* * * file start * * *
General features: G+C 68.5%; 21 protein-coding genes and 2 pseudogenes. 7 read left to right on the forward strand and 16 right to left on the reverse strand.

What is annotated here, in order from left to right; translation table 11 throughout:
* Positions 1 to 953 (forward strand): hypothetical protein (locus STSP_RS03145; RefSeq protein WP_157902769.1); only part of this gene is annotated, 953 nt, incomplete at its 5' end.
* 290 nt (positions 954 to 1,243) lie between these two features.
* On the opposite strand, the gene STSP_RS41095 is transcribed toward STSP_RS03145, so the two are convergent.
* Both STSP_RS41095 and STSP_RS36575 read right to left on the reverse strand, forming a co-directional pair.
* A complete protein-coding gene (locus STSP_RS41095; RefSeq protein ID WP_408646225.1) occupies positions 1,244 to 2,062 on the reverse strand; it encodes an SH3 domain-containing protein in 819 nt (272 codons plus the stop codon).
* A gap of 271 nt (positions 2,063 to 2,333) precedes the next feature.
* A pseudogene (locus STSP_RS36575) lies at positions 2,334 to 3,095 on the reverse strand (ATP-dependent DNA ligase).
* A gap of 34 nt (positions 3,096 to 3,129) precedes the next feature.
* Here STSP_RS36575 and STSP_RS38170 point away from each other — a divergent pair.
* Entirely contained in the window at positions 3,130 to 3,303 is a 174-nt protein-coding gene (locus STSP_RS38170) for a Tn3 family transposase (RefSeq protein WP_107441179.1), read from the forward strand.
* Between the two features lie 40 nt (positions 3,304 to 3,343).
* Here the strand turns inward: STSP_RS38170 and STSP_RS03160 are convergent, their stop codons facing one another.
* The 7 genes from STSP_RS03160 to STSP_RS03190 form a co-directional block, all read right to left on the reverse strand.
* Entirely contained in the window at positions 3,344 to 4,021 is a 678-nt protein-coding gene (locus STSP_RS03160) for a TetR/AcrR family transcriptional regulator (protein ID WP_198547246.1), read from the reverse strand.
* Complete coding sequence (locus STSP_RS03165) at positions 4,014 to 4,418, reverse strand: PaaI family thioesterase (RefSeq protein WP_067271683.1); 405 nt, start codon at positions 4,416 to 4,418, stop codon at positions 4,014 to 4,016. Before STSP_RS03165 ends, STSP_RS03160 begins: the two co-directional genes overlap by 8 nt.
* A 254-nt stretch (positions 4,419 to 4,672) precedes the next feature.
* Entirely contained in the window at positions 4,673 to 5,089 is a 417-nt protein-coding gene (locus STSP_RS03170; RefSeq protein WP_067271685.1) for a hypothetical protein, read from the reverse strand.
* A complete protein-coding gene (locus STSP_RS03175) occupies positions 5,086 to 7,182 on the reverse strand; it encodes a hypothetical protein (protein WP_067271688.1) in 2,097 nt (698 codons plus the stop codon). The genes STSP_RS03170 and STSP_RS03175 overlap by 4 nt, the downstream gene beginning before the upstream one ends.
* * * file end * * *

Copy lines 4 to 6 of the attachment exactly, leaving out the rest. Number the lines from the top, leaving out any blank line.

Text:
* 290 nt (positions 954 to 1,243) lie between these two features.
* On the opposite strand, the gene STSP_RS41095 is transcribed toward STSP_RS03145, so the two are convergent.
* Both STSP_RS41095 and STSP_RS36575 read right to left on the reverse strand, forming a co-directional pair.